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I Like teaching… about Iran.

Submitted by W. S. Harrop (Charlottesville, VA)

not easy, yet must

I do like sharing what I know about the one country most Americans prefer to revile. Angry images of Iran, dating to the 1979 hostage crisis, days when I was in college myself, remain largely frozen n the American popular image of Iran.

Some wonder why I’ve stuck with the Iran file all these years. A State Department friend once lamented that Iran was the ultimate “career graveyard,” a thankless task.

He was right. If you get to know Iran really well, you’re liable to be falsely accused of all manner of contagion, of “having gone native.”

Over the past two decades, I’ve been to nearly every corner of Iran. At times I feel I’m still but an Iran novice — until I read what passes for knowledge via the corporate media.

I delight in grappling with Iran’s many paradoxes. A country with a politician brazenly questioning the holocaust simultaneously broadcasts via state TV a popular drama about an Iranian diplomat in Paris who rescued thousands of Jews from the Nazis during WWII. (True story!)

Ah, Iran, never dull.

Yet it’s more than that. I’m also among the small band of serious Iran watchers who are pushing back against the present fever pitch to “hit them before they hit us.”

So I speak before whatever audiences invite me — academic, government, religious, civic, seniors, small reading groups — no matter!

Sometimes I receive modest honorariums, yet more often I don’t. The money to be made will be raked in by those preaching war.
Far too many prominent figures recently accepted hundreds of thousands to shill for a nefarious “terrorist” group. (the Peoples’ Mujahedeen)

I guard my independence. My soul doesn’t go that cheap.

I recently hazarded to return to my alma mater in the Oklahoma heartland, after a 31 year absence….. Oral Roberts University a half century ago was conceived on the ideal of “healing.” Yet during my decades away, the school seemed bound at the dispensationalist hip to ultra hawkish voices on the middle east.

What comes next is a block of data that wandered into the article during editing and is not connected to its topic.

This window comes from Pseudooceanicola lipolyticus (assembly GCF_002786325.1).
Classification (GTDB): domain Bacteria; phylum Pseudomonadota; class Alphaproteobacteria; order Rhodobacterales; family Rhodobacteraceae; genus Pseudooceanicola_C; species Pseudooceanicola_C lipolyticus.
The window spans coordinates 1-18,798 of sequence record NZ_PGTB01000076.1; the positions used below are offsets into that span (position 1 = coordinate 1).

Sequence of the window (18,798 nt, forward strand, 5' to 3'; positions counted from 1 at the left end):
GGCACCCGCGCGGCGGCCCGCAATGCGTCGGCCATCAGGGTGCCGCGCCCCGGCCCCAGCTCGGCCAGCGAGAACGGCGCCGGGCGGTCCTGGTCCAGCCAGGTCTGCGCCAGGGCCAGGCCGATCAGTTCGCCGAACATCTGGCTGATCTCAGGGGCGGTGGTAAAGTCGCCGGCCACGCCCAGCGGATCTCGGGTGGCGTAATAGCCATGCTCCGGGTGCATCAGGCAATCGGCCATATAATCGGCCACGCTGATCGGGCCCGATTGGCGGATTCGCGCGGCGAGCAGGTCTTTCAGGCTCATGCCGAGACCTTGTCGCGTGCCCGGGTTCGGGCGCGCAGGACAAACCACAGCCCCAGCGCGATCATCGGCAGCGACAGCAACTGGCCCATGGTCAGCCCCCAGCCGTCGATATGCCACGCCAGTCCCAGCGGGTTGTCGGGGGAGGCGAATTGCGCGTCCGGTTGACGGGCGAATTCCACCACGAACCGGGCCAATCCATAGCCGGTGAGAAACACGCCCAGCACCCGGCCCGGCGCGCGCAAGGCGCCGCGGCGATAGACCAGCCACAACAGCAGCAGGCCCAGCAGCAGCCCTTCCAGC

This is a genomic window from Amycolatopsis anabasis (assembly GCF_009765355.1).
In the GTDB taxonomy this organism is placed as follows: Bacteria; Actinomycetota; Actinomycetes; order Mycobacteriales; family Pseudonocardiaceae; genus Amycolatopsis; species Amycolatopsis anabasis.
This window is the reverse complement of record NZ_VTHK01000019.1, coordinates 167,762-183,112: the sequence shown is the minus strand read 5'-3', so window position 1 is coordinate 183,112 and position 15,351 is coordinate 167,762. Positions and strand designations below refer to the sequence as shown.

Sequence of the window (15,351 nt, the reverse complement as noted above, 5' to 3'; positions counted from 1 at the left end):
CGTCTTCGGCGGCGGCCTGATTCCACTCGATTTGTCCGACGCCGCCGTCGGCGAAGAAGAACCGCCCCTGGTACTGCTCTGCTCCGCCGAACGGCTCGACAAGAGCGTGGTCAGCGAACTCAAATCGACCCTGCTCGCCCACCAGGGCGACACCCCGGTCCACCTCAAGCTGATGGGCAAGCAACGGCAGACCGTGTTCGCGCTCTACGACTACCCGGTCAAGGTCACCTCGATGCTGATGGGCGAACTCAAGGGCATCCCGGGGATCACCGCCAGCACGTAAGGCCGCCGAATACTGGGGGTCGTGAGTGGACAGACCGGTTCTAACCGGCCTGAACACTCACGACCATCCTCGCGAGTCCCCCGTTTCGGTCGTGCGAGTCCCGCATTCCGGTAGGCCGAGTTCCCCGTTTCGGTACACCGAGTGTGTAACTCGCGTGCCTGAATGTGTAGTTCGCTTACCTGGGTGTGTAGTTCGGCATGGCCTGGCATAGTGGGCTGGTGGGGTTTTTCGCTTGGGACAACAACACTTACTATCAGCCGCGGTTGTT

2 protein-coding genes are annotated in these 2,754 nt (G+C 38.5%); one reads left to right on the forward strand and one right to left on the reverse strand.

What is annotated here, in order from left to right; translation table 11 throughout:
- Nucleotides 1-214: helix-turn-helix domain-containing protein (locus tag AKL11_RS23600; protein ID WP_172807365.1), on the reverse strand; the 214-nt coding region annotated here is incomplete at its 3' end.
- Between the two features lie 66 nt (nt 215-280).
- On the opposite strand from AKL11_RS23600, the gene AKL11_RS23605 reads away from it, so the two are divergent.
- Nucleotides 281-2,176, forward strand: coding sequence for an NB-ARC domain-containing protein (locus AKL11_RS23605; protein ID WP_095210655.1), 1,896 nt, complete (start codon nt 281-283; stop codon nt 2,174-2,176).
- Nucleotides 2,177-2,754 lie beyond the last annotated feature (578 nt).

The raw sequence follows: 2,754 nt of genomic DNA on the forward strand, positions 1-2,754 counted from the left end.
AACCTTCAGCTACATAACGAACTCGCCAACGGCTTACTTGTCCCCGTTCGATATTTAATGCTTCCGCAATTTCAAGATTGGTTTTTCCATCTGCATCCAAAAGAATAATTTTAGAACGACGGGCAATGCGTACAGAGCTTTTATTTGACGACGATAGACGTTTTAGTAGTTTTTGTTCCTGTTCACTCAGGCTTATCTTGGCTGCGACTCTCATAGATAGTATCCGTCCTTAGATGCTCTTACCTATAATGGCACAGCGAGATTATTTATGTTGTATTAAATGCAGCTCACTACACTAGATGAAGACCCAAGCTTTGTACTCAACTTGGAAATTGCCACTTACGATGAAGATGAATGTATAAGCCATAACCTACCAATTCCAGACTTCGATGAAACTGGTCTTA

Some of those figures, ministers of the “Gospel,” have been “praying” for the US to bomb Iran. They call it “prophecy.” I call it ill-informed… and dangerous.

I thus had nightmares about going back, of getting ripped apart in a Lion’s Den. Yet I had reasons to believe matters had changed at the beloved school. Solid new leadership at the top.

As I arrived on campus, no less than Senator Rick Santorum was railing away, before enthralled thousands…. I fretted I had made a terrible mistake, that I was wasting my time, that little had changed.

Yet 24 hours later, as I spoke before my 3rd student group, I got the nerve up to invoke a mix of Jefferson, Khatami, and Jesus, as a preface to offering them a different concept of being “pro-life.” As such, I humbly suggested, why not “fight” the tough battles to resolve conflicts short of war, to go into “every person’s world” — with a voice for healing?

I feared I might have pushed the envelope too far…. that I might face silence, or fierce anger.

To my amazement, the students in that large lecture hall erupted with enthused applause. I nearly lost it. In that moment, they did more for me than I could have done for them.

Peace is not yet dead in the American heartland. Therein, my hope, my sense of purpose, renewed. SO@50